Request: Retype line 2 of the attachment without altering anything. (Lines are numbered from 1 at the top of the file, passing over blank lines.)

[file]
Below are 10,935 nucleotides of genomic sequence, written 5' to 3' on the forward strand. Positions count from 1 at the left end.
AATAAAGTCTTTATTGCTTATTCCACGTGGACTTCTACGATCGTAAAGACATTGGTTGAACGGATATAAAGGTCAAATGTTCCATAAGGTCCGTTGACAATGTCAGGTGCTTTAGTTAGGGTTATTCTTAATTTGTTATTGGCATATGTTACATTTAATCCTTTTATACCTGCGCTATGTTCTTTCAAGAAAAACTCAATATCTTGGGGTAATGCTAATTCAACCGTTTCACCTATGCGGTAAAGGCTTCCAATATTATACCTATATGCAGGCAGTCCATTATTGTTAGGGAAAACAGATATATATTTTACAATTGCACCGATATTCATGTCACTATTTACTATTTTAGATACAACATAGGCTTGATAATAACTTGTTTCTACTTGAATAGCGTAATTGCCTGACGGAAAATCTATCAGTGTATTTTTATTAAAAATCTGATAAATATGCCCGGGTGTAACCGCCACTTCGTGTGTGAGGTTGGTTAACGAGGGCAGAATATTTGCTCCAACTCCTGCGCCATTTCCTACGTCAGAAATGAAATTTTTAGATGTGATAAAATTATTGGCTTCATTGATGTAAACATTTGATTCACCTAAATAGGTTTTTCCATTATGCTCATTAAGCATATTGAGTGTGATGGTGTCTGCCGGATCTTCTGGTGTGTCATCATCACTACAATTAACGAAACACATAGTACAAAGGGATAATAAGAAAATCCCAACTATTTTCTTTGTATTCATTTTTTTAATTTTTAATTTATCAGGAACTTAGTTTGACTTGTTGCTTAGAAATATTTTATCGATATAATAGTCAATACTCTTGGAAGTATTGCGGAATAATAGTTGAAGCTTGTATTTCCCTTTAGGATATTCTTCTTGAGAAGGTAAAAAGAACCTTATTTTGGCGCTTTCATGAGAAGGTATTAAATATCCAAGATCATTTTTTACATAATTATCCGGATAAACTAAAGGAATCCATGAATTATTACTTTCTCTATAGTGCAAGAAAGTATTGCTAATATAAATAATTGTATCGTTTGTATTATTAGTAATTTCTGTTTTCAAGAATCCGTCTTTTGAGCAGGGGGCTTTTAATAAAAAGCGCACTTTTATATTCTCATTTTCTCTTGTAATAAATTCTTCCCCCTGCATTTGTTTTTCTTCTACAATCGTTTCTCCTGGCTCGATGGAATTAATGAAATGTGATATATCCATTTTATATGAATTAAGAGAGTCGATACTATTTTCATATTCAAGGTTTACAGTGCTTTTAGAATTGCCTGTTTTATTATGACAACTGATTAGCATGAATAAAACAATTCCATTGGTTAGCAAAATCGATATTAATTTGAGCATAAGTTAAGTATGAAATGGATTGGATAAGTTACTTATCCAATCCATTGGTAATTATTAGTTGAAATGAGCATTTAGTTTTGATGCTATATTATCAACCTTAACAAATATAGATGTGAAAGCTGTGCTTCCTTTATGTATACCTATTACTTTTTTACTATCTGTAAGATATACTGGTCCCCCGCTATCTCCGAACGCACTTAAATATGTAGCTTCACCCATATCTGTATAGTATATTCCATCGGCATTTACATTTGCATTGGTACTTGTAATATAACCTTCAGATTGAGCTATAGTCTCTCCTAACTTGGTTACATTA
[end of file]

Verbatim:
AATAAAGTCTTTATTGCTTATTCCACGTGGACTTCTACGATCGTAAAGACATTGGTTGAACGGATATAAAGGTCAAATGTTCCATAAGGTCCGTTGACAATGTCAGGTGCTTTAGTTAGGGTTATTCTTAATTTGTTATTGGCATATGTTACATTTAATCCTTTTATACCTGCGCTATGTTCTTTCAAGAAAAACTCAATATCTTGGGGTAATGCTAATTCAACCGTTTCACCTATGCGGTAAAGGCTTCCAATATTATACCTATATGCAGGCAGTCCATTATTGTTAGGGAAAACAGATATATATTTTACAATTGCACCGATATTCATGTCACTATTTACTATTTTAGATACAACATAGGCTTGATAATAACTTGTTTCTACTTGAATAGCGTAATTGCCTGACGGAAAATCTATCAGTGTATTTTTATTAAAAATCTGATAAATATGCCCGGGTGTAACCGCCACTTCGTGTGTGAGGTTGGTTAACGAGGGCAGAATATTTGCTCCAACTCCTGCGCCATTTCCTACGTCAGAAATGAAATTTTTAGATGTGATAAAATTATTGGCTTCATTGATGTAAACATTTGATTCACCTAAATAGGTTTTTCCATTATGCTCATTAAGCATATTGAGTGTGATGGTGTCTGCCGGATCTTCTGGTGTGTCATCATCACTACAATTAACGAAACACATAGTACAAAGGGATAATAAGAAAATCCCAACTATTTTCTTTGTATTCATTTTTTTAATTTTTAATTTATCAGGAACTTAGTTTGACTTGTTGCTTAGAAATATTTTATCGATATAATAGTCAATACTCTTGGAAGTATTGCGGAATAATAGTTGAAGCTTGTATTTCCCTTTAGGATATTCTTCTTGAGAAGGTAAAAAGAACCTTATTTTGGCGCTTTCATGAGAAGGTATTAAATATCCAAGATCATTTTTTACATAATTATCCGGATAAACTAAAGGAATCCATGAATTATTACTTTCTCTATAGTGCAAGAAAGTATTGCTAATATAAATAATTGTATCGTTTGTATTATTAGTAATTTCTGTTTTCAAGAATCCGTCTTTTGAGCAGGGGGCTTTTAATAAAAAGCGCACTTTTATATTCTCATTTTCTCTTGTAATAAATTCTTCCCCCTGCATTTGTTTTTCTTCTACAATCGTTTCTCCTGGCTCGATGGAATTAATGAAATGTGATATATCCATTTTATATGAATTAAGAGAGTCGATACTATTTTCATATTCAAGGTTTACAGTGCTTTTAGAATTGCCTGTTTTATTATGACAACTGATTAGCATGAATAAAACAATTCCATTGGTTAGCAAAATCGATATTAATTTGAGCATAAGTTAAGTATGAAATGGATTGGATAAGTTACTTATCCAATCCATTGGTAATTATTAGTTGAAATGAGCATTTAGTTTTGATGCTATATTATCAACCTTAACAAATATAGATGTGAAAGCTGTGCTTCCTTTATGTATACCTATTACTTTTTTACTATCTGTAAGATATACTGGTCCCCCGCTATCTCCGAACGCACTTAAATATGTAGCTTCACCCATATCTGTATAGTATATTCCATCGGCATTTACATTTGCATTGGTACTTGTAATATAACCTTCAGATTGAGCTATAGTCTCTCCTAACTTGGTTACATTA